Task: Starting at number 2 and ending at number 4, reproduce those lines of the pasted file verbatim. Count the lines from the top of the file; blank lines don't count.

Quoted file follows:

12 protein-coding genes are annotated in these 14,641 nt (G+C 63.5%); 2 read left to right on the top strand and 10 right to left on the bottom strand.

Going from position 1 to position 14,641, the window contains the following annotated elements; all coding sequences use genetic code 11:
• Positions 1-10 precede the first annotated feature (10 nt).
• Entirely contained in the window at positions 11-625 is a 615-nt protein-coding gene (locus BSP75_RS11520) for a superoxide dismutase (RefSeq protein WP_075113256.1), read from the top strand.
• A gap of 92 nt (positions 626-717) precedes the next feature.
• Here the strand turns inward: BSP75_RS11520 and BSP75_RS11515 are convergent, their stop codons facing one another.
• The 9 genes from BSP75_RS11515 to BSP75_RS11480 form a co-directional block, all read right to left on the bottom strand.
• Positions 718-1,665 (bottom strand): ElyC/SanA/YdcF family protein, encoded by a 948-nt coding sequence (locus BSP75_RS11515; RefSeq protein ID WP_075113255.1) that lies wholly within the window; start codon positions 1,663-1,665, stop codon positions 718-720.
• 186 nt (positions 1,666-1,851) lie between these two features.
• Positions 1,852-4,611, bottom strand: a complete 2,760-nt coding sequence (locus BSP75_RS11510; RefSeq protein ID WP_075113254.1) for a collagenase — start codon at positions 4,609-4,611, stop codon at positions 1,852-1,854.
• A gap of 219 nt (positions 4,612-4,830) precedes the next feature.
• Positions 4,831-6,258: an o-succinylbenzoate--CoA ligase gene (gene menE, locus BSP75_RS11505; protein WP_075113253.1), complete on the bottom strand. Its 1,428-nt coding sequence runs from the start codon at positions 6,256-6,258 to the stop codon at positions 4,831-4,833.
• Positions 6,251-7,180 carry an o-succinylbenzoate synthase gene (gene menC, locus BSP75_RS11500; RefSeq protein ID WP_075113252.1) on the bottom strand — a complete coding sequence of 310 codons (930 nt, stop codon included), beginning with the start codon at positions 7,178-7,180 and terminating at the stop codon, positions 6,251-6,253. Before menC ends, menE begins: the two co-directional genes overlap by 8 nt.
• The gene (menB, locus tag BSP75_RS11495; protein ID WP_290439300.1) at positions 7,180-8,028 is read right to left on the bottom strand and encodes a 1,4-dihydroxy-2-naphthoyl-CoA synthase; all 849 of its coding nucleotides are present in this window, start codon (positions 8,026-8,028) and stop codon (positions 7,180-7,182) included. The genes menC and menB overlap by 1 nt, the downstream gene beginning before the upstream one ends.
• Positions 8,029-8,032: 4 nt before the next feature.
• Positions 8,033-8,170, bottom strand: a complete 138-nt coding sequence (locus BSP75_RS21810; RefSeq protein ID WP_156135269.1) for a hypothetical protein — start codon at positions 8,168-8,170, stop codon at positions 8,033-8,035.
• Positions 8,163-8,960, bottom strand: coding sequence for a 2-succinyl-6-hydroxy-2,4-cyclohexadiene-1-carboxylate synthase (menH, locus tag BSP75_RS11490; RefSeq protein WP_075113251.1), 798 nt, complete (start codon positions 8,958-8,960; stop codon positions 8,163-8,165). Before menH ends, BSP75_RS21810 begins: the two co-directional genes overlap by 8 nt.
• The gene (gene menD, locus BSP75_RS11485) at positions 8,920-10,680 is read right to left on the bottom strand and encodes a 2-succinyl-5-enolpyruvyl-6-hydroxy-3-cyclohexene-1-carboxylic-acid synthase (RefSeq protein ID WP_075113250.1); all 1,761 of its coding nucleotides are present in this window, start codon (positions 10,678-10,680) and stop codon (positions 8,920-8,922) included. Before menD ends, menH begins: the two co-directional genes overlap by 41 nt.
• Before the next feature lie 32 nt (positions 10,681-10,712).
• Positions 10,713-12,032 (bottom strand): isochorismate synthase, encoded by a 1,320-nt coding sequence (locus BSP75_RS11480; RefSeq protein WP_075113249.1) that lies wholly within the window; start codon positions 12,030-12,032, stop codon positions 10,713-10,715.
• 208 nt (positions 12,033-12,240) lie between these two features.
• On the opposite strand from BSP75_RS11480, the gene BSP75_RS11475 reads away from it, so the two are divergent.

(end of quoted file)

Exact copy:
Going from position 1 to position 14,641, the window contains the following annotated elements; all coding sequences use genetic code 11:
• Positions 1-10 precede the first annotated feature (10 nt).
• Entirely contained in the window at positions 11-625 is a 615-nt protein-coding gene (locus BSP75_RS11520) for a superoxide dismutase (RefSeq protein WP_075113256.1), read from the top strand.